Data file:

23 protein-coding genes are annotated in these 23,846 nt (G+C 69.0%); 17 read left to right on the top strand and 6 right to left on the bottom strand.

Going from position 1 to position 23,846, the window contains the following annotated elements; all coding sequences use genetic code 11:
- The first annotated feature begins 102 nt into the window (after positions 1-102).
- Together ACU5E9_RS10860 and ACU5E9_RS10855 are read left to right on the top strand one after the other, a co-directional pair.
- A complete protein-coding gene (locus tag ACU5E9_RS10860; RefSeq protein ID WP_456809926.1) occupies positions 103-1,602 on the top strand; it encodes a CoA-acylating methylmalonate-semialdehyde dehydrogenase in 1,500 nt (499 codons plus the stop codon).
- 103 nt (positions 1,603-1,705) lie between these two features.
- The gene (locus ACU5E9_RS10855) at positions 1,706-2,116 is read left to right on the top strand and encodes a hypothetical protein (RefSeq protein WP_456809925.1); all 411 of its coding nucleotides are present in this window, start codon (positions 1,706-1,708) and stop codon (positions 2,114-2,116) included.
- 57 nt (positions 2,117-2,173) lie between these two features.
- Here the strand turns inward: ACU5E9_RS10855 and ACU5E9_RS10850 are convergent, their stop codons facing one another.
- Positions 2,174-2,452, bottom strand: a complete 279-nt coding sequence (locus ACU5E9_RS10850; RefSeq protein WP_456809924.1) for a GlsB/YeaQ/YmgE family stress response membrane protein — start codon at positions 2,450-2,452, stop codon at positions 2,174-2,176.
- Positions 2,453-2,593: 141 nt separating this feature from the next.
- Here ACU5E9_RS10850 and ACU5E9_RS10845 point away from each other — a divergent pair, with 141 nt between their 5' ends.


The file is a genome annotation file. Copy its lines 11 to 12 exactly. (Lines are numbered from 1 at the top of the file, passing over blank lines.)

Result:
- Positions 2,453-2,593: 141 nt separating this feature from the next.
- Here ACU5E9_RS10850 and ACU5E9_RS10845 point away from each other — a divergent pair, with 141 nt between their 5' ends.